Glass Vignettes has commented on the council’s بل 30 billion “Green Transformation” blueprint for the city.
The “Green Print for Investment” prospectus, published 50 days before the United Nations Climate Change Conference (COP26) in late October, can see the creation of a metro and rooftop garden on Charing Cross above M8.
The key to achieving the local authority’s net zero target in 2030, the ambitious repository of public works, includes several other projects that will enhance Glasgow’s green credentials.
Susan Aitken, Glasgow City Leader. Council“The success of COP26 will be measured by how cities can take the necessary practical steps to secure the future of our planet,” he said. Our green print provides a large part of our roadmap.
But some in the city criticized the plans, calling them “sky-high” and accusing the council of trying to win votes in next year’s election.
One reader wrote: “What the council needs to do is empty the streetcars and fix the streetlights that are out before other jobs start.”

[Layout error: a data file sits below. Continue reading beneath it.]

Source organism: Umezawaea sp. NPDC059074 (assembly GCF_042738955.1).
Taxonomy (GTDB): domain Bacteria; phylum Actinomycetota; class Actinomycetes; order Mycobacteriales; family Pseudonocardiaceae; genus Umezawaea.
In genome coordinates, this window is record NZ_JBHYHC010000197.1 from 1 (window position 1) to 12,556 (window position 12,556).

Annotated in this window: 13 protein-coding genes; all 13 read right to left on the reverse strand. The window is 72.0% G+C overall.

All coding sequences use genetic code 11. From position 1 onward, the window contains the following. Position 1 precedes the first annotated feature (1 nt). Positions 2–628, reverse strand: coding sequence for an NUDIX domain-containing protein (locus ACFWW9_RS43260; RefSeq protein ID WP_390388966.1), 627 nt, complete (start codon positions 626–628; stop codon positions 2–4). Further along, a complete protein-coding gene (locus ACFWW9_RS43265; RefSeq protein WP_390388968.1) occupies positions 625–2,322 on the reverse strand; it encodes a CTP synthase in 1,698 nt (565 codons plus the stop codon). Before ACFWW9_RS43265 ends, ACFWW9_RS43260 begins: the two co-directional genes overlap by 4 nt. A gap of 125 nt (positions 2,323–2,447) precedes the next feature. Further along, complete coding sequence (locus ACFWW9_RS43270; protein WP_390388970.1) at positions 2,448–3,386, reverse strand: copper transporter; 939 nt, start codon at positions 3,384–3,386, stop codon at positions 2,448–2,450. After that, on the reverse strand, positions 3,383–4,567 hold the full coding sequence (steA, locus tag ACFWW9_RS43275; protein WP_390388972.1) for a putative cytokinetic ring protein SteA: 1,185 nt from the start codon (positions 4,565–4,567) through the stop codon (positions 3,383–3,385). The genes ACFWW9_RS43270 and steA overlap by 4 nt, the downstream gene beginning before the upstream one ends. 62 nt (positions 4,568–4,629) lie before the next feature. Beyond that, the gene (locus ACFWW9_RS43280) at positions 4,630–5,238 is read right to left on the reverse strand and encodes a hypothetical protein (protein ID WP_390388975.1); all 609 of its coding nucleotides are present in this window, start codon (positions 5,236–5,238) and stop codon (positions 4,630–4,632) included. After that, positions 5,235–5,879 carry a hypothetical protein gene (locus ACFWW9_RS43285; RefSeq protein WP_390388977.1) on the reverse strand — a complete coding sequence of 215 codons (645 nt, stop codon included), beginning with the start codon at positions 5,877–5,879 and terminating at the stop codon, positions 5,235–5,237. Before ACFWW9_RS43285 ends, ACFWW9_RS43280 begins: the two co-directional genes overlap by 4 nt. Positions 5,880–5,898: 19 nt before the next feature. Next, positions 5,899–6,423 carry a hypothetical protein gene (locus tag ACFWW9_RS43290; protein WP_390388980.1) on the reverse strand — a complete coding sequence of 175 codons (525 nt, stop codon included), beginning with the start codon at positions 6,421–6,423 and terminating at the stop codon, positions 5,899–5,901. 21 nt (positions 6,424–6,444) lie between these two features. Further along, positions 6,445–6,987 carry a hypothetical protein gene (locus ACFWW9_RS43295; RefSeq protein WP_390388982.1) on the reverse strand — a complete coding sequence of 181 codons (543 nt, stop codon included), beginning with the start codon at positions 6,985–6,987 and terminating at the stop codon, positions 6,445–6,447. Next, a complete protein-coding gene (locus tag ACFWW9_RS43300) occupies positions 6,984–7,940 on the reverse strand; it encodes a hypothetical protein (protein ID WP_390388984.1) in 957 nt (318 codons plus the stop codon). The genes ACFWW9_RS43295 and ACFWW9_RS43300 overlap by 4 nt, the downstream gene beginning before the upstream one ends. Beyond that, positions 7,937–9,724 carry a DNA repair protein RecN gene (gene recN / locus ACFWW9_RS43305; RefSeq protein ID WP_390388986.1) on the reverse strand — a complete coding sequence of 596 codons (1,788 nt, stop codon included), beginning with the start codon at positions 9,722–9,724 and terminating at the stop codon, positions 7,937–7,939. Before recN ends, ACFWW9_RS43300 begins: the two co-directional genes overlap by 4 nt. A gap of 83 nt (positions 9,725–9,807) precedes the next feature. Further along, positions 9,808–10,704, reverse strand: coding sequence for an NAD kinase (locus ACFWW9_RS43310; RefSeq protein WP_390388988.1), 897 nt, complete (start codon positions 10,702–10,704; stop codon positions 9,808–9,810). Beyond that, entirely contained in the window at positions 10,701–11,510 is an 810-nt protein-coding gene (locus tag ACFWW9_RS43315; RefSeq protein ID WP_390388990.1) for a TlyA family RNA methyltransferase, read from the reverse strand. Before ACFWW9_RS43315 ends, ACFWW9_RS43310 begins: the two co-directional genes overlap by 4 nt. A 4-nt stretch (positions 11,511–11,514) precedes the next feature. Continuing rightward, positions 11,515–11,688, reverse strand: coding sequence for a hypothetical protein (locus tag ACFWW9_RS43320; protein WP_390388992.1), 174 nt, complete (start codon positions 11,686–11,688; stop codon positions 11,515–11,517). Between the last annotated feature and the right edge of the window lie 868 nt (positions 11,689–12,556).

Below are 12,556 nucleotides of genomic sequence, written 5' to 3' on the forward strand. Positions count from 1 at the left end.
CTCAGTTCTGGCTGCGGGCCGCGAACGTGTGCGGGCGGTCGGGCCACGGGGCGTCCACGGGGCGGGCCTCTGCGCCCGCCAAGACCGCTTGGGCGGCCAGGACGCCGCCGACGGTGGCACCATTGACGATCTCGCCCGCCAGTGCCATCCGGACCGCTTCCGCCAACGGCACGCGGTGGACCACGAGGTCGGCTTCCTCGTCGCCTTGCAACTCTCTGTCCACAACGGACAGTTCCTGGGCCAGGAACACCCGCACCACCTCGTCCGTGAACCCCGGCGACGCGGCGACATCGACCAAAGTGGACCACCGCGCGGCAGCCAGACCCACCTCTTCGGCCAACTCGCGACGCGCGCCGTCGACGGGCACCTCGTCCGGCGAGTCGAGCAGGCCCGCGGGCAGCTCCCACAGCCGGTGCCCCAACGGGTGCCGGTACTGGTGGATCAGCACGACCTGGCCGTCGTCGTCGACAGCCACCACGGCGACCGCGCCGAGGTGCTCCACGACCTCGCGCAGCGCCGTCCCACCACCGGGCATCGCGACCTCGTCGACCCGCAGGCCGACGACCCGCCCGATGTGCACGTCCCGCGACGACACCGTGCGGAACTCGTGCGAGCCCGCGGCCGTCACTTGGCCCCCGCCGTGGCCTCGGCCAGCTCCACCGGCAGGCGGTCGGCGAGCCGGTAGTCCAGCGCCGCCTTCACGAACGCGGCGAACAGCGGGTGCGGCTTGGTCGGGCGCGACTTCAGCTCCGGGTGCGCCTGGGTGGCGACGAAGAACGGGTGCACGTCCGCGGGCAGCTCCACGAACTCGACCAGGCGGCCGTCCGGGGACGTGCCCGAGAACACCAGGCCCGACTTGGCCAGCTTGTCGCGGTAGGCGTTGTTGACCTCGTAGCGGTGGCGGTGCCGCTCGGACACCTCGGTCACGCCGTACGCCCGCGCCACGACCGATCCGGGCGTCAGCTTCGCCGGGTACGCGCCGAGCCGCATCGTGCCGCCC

Another said: “Why not start small, empty the boxes and let the streets flow.”
One replied: “I think this is a story of winning votes. Not for reality.”
Others were even more horrified, with one saying: “Totally messy. It’s weird how this conceptual project is released before the conference.”
“It never will, and it’s clear the council can’t empty the baskets or clean up the city center right now, so 30 30 billion is a bit ambitious for Glasgow.”
Another said: “Great plan, but normal in the sky.”
The projects include proposals to expand the Clyde Climate Forest to 9,000 hectares and build a retrofit to insulate homes across the city.
The Glasgow Metro will connect the city center with the eight local authorities that make up the vast area. Plans were promoted earlier this year when they were included in Transport Scotland’s Strategic Transport Review.
The Cheering Cross Garden Roof Project, which has seen many repetitions over the years, will see a cap built on a section of motorway.
While the M8 currently cuts off the West End from the city center, plans are aimed at reconnecting pedestrians from Woodlands Road to St. Vincent Street.
There are also suggestions for using the power of the clad to create a district heating network.
A similar project is already underway at Clyde Bank, the first large-scale water heat pump scheme of its kind in Scotland.
As part of the Clyde Climate Forest, 18 million trees will be planted over the next decade in interconnected forests throughout the city, as well as in East and West Dunbartonshire, East Renfrewshire and Renfrewshire, Inverclade and North and South Lanarkshire Council areas.